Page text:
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Story Publication logo June 20, 2023

Editorial: Beyond the Feuds Pitting Haitians and Dominicans Against Each Other

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In recent years, a new group of Haitians have arrived in the DR from Haiti’s middle- to upper-income...

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Haitian and Dominican children share a playground together in Punta Cana, Dominican Republic in January 2023. Image by Marvens Compére/The Haitian Times.

DR-Haiti conflicts overshadow deeper connections between Hispaniola’s neighbors.

NEW YORK—Hispaniola, home to the Dominican Republic (DR) in the eastern two-thirds and to Haiti in the western third, is the Caribbean’s most populous island with 23 million people. It houses two nations whose similarities are obvious in their colonial names – Santo Domingo one the side once ruled by Spain, Saint Domingue on the other ruled by France. They share common ancestors culturally and similar  strongmen dictators who sent their peoples fleeing in the mid-20th century. Their economies depend on each other for different reasons.

Yet, going by the reactions over viral videos of mass deportations and social media spats over the latest bans by high-ranking officials, it’s a wonder Haitians and Dominicans don’t walk around spitting into each other’s eyes at every opportunity. As is often the case, the animosity amplified online belies the majority of everyday interactions Dominicans and Haitians partake in real life. In conversations about Haitians and Dominicans, the usual rhetoric about a Haitian “invasion” fails to capture the factual history and the experiences of Haitian various Haitians who contribute to the DR’s economy, including Haitian business owners or entrepreneurs settling there. Talks of Dominican racism also unfairly throw ordinary Dominicans in with the lot of agenda-prone operators often behind the hatred on display.

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In reality, the nations share a fascinating history – past and present. Wondrous developments that prompted our publication to dive into this complex relationship that existed even before either side of Hispanioa became independent nations. With the generous support of the Pulitzer Center, we sent two staff reporters – Onz Chery and Marvens Compère – to explore a few key questions: 

  • What’s fueling the latest rise in tensions between the two nations? 
  • To what extent is it the relatively well-off Haitian untouchable by migration offices versus the low-income Haitian laborer blamed for the ever-feared “Haitian invasion?”
  • How can we move away from clickbait rhetoric toward more meaningful conversations?

We purposely stayed away from the bateys, as we and many other outlets have covered Haitian lives on DR plantations over the years. We chose instead to focus on the story unfolding today, while it’s still possible to help shape the narrative, if not outcomes.

We’ll present our series in two parts, starting this month. Since June is celebrated in the U.S. as Caribbean Heritage Month, it’s fitting to make this contribution now for those curious about our homeland’s place in the region. We’re pleased to present the initial batch of stories, which explores the island’s colonizer-based divisions, the Haitian liberation movement,  Haiti’s occupation of then-Santo Domingo, pivotal socio-political developments for both nations, migration policy toward “illegals” and how Haitians with means are received today. The second part due in September 2023, during Hispanic Heritage Month, will explore Dominican perspectives further, reconciliation and friendship efforts and recommendations for constructive narratives.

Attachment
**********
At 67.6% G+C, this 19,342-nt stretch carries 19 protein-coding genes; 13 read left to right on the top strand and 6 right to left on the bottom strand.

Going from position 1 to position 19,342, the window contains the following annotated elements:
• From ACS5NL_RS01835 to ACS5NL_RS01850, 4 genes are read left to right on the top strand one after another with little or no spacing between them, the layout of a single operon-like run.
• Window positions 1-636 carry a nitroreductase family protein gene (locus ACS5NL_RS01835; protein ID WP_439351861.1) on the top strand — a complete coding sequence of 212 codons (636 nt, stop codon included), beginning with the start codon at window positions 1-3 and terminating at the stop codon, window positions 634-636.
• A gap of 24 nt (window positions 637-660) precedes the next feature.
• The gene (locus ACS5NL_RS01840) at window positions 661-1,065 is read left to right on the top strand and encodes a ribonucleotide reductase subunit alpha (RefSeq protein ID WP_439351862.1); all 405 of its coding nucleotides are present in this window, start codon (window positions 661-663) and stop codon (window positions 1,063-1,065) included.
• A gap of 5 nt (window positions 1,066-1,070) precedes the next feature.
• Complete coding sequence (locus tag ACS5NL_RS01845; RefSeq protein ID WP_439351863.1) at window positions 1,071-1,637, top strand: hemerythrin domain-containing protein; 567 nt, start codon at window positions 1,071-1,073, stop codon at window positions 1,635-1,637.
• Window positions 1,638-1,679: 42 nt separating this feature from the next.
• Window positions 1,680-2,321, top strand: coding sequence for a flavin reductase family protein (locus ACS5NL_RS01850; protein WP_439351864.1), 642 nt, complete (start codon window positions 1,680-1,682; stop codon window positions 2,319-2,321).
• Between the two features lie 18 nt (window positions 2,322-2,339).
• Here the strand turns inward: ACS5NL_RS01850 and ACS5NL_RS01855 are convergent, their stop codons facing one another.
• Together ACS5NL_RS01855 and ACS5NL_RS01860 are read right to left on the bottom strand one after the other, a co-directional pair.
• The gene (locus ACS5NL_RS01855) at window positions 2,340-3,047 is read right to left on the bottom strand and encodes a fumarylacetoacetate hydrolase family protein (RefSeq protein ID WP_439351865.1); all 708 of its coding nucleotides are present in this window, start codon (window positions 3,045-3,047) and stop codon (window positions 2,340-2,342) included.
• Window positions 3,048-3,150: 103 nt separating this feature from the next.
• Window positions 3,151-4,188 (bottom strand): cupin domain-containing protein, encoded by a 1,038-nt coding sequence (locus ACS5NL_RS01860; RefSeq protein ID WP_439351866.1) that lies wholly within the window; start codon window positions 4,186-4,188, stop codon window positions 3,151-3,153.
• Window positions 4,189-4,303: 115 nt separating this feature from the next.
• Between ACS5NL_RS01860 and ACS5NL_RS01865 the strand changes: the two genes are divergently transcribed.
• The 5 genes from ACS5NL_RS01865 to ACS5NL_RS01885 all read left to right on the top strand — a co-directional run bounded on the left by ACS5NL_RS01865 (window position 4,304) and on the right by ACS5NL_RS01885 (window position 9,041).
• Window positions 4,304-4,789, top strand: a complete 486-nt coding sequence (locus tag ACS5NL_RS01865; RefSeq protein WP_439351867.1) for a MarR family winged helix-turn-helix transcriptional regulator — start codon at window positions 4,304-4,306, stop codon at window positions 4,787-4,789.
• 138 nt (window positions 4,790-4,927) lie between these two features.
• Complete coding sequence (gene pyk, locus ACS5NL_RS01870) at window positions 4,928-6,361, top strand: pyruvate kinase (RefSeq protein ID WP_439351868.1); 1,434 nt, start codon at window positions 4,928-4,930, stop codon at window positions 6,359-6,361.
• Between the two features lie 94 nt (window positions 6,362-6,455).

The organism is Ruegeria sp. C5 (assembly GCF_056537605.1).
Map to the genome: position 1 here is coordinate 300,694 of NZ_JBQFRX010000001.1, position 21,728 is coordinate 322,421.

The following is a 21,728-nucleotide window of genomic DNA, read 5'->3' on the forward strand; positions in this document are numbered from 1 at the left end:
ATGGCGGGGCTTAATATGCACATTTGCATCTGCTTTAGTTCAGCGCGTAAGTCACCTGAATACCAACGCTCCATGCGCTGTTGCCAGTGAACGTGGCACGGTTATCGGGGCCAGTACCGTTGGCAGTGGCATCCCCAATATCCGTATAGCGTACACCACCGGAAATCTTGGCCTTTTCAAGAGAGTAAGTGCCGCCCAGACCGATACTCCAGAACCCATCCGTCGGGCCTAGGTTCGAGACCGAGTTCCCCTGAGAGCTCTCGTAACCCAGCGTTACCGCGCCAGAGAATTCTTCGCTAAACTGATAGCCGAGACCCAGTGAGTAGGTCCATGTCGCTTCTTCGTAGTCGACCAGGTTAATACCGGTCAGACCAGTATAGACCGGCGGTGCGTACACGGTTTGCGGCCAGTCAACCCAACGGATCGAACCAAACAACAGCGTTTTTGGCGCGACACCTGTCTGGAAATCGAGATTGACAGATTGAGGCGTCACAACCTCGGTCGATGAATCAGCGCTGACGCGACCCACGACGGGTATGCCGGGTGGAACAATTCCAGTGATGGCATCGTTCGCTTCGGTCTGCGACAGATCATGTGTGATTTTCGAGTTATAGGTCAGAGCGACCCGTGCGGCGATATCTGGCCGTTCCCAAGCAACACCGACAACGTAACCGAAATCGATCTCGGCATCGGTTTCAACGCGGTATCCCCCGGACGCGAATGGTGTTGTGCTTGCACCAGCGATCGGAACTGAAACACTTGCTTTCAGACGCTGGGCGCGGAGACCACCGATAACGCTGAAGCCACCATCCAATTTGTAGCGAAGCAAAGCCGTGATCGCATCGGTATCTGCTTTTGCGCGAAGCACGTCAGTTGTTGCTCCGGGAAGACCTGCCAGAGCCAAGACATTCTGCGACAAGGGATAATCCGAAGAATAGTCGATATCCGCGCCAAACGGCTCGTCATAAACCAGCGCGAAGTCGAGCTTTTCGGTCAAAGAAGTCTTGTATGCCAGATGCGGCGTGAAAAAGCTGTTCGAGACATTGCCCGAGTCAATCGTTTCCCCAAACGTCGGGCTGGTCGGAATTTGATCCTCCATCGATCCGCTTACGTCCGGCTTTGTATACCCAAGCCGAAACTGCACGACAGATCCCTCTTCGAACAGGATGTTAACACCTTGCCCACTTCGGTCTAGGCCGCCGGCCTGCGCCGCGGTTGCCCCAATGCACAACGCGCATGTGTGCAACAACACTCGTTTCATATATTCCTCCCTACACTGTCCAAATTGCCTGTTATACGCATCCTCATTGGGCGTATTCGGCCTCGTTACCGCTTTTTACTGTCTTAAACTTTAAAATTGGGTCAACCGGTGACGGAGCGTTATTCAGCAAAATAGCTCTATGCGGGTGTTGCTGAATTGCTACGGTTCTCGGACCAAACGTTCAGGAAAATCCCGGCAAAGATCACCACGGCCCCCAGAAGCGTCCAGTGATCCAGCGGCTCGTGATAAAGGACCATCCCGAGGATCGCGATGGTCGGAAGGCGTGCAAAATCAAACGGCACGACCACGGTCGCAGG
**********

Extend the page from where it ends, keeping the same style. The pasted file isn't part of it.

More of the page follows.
We’ll then wrap up in the fall with an exciting forum to be held in partnership with the Haitian Studies Institute at Brooklyn College.  

Already, we’ve learned so much from the field reporting in the DR, scholars, colleagues, families and friends who participated on this first part of the series. Among the key findings: 

  • The two neighbors share a symbiotic relationship as deep as the fault lines running beneath the entire island. However, the “scaffolding” of negative narratives has weakened cultural connections and permeated government policies and some personal interactions.
  • The kidnapped Africans in Ayiti Kiskeya Boyo, the island’s original Taino name, were the first brought to the New World. Many fled to the western side – modern-day Haiti – and fought back, becoming a beacon for anti-slave rebellions across the hemisphere. 
  • Expeditions such as Jean-Jacques Dessalines’ brutal beheadings in the east  to thwart the French and Haitian rule over the entire island are two major occurrences Dominicans elites used to sever ties and eventually massacre 17,000 to 35,000 Haitians. 
  • Current repatriation efforts, from a country where Haitians make up just 5% of the population, appear to be a policy sham and, in many instances, a lucrative migration scam.
  • Still, the relationship that exists today is much less volatile than news headlines tend to show. Despite unspeakable massacres, terrifying dictatorships on both sides that sent thousands fleeing from both sides of the island, and divergent economic paths, some Dominicans and Haitians still refer to each other as cousins. With affection.

Our special report better reflects the mutually beneficial relationship possible between Haiti and the DR. Ultimately, we hope our report helps turn around the mindsets of those who cherish one side of the border, but discount the experiences of the other side. To be responsible children of Hispaniola, we must push for mutual respect at every opportunity, for the sake of both nations’ indelibly entwined futures.





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